September 17

What was advertised in a colonial American newspaper 250 years ago today?

Sep 17 - 9:17:1767 New-York Journal
New-York Journal (September 17, 1767).

“The Coach-making Trade is carried on in all its different Branches.”

Elkanah and William Deane incorporated multiple marketing appeals into their advertisement for carriages slated for sale at auction the following week. Just as modern car dealerships do today, the coachmakers stocked several models so potential customers could choose the one that best fit their needs, tastes, and budgets. They may have also offered choices between new and used carriages. Other coachmakers, including Adino Paddock in Boston, advertised used carriages in the 1760s. The Deanes explicitly described both their “Post-Chariot, and Harness” and “one Horse-Chaise, with Steel-Springs and Iron Axeltree neatly finished with Harness complete” as “new,” but not their “Curricle and Harness.” That they instead described as “good.” If the curricle did indeed have a previous owner, it made sense to focus on its condition to reassure skeptical customers.

The Deanes also proclaimed that they pursued their trade “in all its different Branches” to the same standards as in London and Dublin. They had previously advertised that they “made and finished” coaches, harnesses, saddles and accessories “in the genteelest taste” and that employees in their workshop had been “regularly brought up to the different Branches of Trade.” Establishing connections to London and Dublin elaborated on that appeal. Consumers did not need to import carriages from workshops across the Atlantic. Instead, local artisans possessed the same skills and expertise and followed the same styles as in the most cosmopolitan cities in Britain and Ireland. Their coaches rivaled any built elsewhere in the empire.

Finally, the Deanes inserted a nota bene that informed prospective customers that they “warrant their Work for Twelve Months.” The coachmakers regularly included this guarantee in their advertisements, having previously stated in an earlier notice that the items they sold were “warranted for Twelve Months. They did not offer false promises about the craftsmanship of their carriages; instead, they were so confident that they backed up their appeals to quality with guarantees valid for an entire year after purchase.

Buying a carriage was a major purchase for any customer, even the most affluent. Some colonists spared no expense when they imported carriages from workshops in London, yet local coachmakers sought their own place in the market. Elkanah and William Deane underscored the virtues associated with the carriages they made and sold, promising customers the same cachet as well as services, including repair work during the first year, that faraway competitors could not provide.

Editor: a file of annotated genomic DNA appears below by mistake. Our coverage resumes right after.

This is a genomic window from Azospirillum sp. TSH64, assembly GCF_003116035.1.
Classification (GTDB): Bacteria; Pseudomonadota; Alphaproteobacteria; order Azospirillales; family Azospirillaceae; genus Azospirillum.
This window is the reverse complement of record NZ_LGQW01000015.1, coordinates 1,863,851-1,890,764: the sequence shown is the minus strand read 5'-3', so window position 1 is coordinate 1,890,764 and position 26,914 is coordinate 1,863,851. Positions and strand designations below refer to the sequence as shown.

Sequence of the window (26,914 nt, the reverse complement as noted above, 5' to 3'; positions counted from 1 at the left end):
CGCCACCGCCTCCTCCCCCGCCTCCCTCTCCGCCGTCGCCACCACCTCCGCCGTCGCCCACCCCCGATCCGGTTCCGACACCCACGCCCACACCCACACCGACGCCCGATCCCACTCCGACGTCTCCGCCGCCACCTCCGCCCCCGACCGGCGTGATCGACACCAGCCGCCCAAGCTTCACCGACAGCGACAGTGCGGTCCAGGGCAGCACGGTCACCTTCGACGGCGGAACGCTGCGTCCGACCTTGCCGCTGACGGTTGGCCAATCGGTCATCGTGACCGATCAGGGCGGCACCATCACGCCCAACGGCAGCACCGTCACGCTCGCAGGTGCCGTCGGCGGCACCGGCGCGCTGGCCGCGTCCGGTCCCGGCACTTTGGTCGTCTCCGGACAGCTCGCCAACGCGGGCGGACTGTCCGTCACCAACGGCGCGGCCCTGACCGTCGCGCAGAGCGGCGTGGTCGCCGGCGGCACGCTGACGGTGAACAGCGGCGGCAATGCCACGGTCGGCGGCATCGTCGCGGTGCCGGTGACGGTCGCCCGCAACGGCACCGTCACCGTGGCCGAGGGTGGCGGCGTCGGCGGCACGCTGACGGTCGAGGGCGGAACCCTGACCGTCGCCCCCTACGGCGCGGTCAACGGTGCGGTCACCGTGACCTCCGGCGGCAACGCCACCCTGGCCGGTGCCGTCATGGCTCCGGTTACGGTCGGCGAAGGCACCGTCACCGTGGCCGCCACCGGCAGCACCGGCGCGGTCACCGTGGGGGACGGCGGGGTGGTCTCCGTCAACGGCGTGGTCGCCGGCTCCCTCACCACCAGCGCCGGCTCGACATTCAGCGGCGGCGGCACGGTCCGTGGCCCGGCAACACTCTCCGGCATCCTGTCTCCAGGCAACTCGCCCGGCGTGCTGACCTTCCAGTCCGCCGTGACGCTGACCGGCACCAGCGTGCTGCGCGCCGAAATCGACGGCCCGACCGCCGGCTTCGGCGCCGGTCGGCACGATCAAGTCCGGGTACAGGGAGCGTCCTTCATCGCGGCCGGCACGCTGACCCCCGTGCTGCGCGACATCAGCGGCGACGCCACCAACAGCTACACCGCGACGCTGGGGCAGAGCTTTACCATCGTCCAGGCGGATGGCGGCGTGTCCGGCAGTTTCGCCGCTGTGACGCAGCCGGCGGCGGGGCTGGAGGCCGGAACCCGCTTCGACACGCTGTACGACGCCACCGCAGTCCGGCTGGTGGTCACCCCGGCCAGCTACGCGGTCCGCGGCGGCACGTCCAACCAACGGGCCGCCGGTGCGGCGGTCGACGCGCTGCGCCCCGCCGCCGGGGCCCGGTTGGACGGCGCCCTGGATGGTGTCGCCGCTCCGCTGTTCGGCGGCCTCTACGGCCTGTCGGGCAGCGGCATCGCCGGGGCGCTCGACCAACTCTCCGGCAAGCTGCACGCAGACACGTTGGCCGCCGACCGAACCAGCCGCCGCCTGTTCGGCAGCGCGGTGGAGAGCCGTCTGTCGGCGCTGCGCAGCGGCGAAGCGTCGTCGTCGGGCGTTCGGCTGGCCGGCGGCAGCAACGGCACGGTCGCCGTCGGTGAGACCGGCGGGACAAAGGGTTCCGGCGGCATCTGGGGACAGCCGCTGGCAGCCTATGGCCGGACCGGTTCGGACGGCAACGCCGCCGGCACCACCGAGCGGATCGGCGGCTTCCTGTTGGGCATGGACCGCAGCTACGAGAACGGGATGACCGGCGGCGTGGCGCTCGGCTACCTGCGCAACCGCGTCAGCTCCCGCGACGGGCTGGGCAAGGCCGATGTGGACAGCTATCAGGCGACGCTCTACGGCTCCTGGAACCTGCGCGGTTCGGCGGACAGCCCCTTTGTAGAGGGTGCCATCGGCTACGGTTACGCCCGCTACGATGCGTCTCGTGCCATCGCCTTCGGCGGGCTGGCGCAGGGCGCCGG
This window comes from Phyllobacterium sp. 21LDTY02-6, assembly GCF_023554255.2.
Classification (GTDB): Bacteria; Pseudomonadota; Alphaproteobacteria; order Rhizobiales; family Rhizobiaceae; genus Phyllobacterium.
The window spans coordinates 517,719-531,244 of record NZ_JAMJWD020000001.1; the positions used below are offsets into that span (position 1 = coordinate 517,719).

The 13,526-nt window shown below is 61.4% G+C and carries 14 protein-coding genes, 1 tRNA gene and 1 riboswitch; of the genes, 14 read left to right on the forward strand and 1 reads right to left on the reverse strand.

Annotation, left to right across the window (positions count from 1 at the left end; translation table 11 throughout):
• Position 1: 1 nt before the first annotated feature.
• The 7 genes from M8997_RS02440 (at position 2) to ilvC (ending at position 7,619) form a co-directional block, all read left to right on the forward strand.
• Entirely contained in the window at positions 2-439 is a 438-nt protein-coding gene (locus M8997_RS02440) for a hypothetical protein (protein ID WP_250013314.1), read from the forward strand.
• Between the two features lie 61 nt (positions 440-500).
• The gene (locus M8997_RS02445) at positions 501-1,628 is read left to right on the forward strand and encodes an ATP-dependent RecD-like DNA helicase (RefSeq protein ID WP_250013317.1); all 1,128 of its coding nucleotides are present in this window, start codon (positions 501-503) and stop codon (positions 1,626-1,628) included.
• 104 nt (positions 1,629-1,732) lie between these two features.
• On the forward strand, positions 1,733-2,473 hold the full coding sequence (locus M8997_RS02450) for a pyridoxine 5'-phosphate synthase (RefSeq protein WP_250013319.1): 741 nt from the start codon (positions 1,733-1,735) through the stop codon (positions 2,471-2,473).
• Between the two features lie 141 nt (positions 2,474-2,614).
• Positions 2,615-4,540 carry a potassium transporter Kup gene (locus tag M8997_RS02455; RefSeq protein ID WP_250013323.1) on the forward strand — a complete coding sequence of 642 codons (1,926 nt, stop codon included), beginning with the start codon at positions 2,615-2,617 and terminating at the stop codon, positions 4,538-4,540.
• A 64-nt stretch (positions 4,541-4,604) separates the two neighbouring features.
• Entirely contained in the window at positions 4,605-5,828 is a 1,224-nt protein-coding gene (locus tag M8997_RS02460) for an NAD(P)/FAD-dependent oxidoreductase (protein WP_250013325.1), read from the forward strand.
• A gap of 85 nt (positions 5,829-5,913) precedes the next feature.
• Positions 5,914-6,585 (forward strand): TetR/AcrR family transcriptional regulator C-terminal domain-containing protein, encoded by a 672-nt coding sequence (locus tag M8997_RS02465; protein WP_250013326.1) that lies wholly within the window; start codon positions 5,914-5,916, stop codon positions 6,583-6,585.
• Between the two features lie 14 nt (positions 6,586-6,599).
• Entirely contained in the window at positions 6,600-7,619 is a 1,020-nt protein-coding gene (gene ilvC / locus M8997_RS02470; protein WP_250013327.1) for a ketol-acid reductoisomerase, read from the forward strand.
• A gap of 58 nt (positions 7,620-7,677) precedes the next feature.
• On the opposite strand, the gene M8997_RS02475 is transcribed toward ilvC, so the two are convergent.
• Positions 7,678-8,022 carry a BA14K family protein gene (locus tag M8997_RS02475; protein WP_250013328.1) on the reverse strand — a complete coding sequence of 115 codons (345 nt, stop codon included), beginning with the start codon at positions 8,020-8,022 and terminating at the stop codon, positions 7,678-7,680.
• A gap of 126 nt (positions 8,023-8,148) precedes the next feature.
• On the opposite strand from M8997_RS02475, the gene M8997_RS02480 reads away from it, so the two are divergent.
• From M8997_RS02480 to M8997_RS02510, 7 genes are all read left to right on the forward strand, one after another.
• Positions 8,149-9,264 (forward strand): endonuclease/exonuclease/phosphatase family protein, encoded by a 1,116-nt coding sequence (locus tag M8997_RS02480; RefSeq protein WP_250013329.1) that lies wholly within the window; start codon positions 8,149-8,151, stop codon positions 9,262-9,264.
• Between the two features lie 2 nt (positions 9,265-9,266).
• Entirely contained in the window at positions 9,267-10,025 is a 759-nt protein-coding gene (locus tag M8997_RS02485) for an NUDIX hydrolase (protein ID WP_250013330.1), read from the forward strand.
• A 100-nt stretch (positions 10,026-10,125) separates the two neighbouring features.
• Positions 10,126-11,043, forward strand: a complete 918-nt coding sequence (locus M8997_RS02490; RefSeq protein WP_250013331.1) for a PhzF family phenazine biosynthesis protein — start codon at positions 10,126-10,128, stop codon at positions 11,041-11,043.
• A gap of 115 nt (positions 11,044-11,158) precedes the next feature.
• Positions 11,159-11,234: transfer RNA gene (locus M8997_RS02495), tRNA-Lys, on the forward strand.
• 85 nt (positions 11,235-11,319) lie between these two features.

May 28

What was advertised in a colonial American newspaper 250 years ago today?

May 28 - 5:28:1767 New-York Journal
New-York Journal (May 28, 1767).

“Have their Work done by Men who have been regularly brought up to the different Branches of Trade.”

Elkanah and William Deane made coaches “At their Shop in Broad-Street, New-York.” At the same location they also did “Coach-Harness Work, and Saddler’s-Work of every Kind.” The Deanes apparently were not impressed with many of their competitors, issuing sharp words about the quality of work customers could expect from other shops. In a nota bene they asserted, “The above named DEANE’S, have their Work done by Men who have been regularly brought up to different Branches of Trade, and not be Apprentice Boy’s, whose Master’s never knew the Business, or perhaps ever saw a Coach making in their Lives.”

The quality promised by the Deanes resulted from specialized training by qualified artisans. They accused competitors of hiring workers who had supposedly been through apprenticeships, but they cast doubt on the caliber of expertise and experience possessed by some of the supposed masters who trained the next generation of coachmakers and artisans in related occupations, such as harnessmakers and saddlers. The Deanes warned that prospective customers needed to heed not only the credentials of the coachmaker who ran a shop but also those of anyone employed in that shop. After all, the owner of a shop did not undertake all the work but instead distributed it and oversaw the labor of others. The Deanes took responsibility for the work done by every employee in their shop, pledging that they only hired experienced “Men who have been regularly brought up to the different Branches of Trade.”

Assuring potential customers of the quality of the work produced in their shop was so important to the Deanes that they offered a one-year guarantee. Whether repairs to coaches or new harnesses or saddles, everything that came out of their shop was “warranted for Twelve Months.” By providing a guarantee, the Deanes underscored that their scathing comments about training and expertise were not merely idle boasts. They could afford to guarantee their work because they were so confident in their own skills and experience as well as those of everyone who worked in their shop.